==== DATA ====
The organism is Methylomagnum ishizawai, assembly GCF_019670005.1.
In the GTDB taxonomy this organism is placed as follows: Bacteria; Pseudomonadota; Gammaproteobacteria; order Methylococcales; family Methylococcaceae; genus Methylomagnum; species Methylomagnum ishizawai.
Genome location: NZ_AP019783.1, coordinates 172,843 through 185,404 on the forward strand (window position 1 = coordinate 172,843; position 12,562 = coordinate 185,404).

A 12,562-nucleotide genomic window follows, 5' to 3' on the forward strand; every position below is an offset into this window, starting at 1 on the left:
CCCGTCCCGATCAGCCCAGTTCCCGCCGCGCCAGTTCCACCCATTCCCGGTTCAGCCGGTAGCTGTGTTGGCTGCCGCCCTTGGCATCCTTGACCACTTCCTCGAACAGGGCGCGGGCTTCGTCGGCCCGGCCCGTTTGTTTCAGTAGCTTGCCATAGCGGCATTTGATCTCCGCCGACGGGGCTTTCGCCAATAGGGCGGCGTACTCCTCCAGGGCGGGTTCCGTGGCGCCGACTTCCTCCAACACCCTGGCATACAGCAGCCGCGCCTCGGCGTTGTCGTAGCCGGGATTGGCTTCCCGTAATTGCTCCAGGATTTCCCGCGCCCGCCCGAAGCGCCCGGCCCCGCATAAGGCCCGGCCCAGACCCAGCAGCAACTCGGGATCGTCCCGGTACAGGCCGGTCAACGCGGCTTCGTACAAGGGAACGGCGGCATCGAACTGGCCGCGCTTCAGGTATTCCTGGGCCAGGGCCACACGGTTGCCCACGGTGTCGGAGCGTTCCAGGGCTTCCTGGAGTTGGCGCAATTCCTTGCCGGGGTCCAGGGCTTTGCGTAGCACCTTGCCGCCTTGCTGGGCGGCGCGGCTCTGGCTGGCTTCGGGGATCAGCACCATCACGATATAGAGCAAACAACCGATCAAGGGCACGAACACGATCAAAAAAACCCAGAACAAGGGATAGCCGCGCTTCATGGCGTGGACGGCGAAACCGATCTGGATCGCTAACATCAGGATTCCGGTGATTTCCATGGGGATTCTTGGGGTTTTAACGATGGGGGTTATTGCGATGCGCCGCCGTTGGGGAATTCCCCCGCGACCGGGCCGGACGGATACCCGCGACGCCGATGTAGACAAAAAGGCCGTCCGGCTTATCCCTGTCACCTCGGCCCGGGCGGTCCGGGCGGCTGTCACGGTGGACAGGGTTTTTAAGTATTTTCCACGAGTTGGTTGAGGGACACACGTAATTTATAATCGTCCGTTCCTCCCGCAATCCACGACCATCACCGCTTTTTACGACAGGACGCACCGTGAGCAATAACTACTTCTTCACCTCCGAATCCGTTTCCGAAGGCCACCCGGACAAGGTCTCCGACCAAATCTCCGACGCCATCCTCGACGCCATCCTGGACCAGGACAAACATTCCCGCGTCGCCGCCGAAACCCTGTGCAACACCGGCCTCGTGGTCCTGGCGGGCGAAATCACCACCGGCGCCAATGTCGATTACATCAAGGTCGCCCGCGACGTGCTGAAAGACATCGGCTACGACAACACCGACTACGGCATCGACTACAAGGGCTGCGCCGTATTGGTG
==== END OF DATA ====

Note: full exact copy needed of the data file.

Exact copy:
The organism is Methylomagnum ishizawai, assembly GCF_019670005.1.
In the GTDB taxonomy this organism is placed as follows: Bacteria; Pseudomonadota; Gammaproteobacteria; order Methylococcales; family Methylococcaceae; genus Methylomagnum; species Methylomagnum ishizawai.
Genome location: NZ_AP019783.1, coordinates 172,843 through 185,404 on the forward strand (window position 1 = coordinate 172,843; position 12,562 = coordinate 185,404).

A 12,562-nucleotide genomic window follows, 5' to 3' on the forward strand; every position below is an offset into this window, starting at 1 on the left:
CCCGTCCCGATCAGCCCAGTTCCCGCCGCGCCAGTTCCACCCATTCCCGGTTCAGCCGGTAGCTGTGTTGGCTGCCGCCCTTGGCATCCTTGACCACTTCCTCGAACAGGGCGCGGGCTTCGTCGGCCCGGCCCGTTTGTTTCAGTAGCTTGCCATAGCGGCATTTGATCTCCGCCGACGGGGCTTTCGCCAATAGGGCGGCGTACTCCTCCAGGGCGGGTTCCGTGGCGCCGACTTCCTCCAACACCCTGGCATACAGCAGCCGCGCCTCGGCGTTGTCGTAGCCGGGATTGGCTTCCCGTAATTGCTCCAGGATTTCCCGCGCCCGCCCGAAGCGCCCGGCCCCGCATAAGGCCCGGCCCAGACCCAGCAGCAACTCGGGATCGTCCCGGTACAGGCCGGTCAACGCGGCTTCGTACAAGGGAACGGCGGCATCGAACTGGCCGCGCTTCAGGTATTCCTGGGCCAGGGCCACACGGTTGCCCACGGTGTCGGAGCGTTCCAGGGCTTCCTGGAGTTGGCGCAATTCCTTGCCGGGGTCCAGGGCTTTGCGTAGCACCTTGCCGCCTTGCTGGGCGGCGCGGCTCTGGCTGGCTTCGGGGATCAGCACCATCACGATATAGAGCAAACAACCGATCAAGGGCACGAACACGATCAAAAAAACCCAGAACAAGGGATAGCCGCGCTTCATGGCGTGGACGGCGAAACCGATCTGGATCGCTAACATCAGGATTCCGGTGATTTCCATGGGGATTCTTGGGGTTTTAACGATGGGGGTTATTGCGATGCGCCGCCGTTGGGGAATTCCCCCGCGACCGGGCCGGACGGATACCCGCGACGCCGATGTAGACAAAAAGGCCGTCCGGCTTATCCCTGTCACCTCGGCCCGGGCGGTCCGGGCGGCTGTCACGGTGGACAGGGTTTTTAAGTATTTTCCACGAGTTGGTTGAGGGACACACGTAATTTATAATCGTCCGTTCCTCCCGCAATCCACGACCATCACCGCTTTTTACGACAGGACGCACCGTGAGCAATAACTACTTCTTCACCTCCGAATCCGTTTCCGAAGGCCACCCGGACAAGGTCTCCGACCAAATCTCCGACGCCATCCTCGACGCCATCCTGGACCAGGACAAACATTCCCGCGTCGCCGCCGAAACCCTGTGCAACACCGGCCTCGTGGTCCTGGCGGGCGAAATCACCACCGGCGCCAATGTCGATTACATCAAGGTCGCCCGCGACGTGCTGAAAGACATCGGCTACGACAACACCGACTACGGCATCGACTACAAGGGCTGCGCCGTATTGGTG